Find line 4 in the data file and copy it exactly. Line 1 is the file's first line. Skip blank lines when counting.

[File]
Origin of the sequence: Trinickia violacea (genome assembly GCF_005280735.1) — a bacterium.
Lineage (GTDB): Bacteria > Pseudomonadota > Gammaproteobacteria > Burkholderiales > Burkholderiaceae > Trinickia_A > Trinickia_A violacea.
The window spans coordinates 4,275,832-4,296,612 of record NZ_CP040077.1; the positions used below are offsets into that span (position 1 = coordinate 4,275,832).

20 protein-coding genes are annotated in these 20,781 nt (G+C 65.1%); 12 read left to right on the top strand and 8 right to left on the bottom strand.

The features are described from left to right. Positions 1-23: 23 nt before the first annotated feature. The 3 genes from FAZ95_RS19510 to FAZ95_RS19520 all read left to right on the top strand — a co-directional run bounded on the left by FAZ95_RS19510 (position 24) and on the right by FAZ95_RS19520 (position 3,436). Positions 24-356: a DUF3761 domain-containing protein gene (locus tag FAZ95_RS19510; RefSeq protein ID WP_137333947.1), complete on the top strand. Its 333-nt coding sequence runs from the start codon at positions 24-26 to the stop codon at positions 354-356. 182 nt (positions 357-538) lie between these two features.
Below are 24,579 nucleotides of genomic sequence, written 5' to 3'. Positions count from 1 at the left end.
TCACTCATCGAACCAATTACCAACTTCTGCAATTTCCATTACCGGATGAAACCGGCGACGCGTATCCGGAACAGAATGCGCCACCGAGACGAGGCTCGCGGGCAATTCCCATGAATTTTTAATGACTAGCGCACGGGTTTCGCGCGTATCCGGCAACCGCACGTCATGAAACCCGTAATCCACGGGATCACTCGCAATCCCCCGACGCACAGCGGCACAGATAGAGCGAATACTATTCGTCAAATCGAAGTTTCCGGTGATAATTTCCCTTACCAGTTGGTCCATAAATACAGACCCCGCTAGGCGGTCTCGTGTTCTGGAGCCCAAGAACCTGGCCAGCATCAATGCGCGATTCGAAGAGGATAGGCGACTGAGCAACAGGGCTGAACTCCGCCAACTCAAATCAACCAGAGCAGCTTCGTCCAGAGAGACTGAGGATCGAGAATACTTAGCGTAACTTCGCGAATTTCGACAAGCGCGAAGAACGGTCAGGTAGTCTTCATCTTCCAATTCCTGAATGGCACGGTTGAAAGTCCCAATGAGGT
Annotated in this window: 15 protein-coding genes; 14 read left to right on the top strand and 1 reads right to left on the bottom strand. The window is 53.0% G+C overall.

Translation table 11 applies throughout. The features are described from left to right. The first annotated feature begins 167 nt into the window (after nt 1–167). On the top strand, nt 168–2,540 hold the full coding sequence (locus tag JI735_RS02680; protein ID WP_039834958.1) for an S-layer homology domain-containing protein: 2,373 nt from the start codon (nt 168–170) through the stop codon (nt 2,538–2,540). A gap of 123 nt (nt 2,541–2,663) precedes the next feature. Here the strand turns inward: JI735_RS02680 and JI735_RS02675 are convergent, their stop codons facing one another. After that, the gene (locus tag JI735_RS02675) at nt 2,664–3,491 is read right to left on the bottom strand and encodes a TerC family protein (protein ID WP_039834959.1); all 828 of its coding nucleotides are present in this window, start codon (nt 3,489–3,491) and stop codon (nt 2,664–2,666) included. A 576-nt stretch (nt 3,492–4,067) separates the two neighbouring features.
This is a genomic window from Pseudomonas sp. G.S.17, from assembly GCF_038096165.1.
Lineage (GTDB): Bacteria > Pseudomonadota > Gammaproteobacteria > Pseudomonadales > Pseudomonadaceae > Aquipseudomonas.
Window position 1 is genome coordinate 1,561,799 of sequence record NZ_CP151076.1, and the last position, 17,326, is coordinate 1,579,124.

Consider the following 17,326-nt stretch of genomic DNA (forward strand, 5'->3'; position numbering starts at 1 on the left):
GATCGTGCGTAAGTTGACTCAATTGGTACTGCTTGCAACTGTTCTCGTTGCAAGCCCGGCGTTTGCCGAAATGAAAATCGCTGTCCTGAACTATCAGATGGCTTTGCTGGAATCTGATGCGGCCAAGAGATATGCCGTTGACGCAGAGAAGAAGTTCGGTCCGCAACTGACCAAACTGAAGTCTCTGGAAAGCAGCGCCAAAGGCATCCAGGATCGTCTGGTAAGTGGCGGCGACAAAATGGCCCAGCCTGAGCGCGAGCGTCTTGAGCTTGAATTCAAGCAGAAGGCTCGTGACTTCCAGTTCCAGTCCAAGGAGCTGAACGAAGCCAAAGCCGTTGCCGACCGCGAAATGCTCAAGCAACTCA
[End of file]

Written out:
20 protein-coding genes are annotated in these 20,781 nt (G+C 65.1%); 12 read left to right on the top strand and 8 right to left on the bottom strand.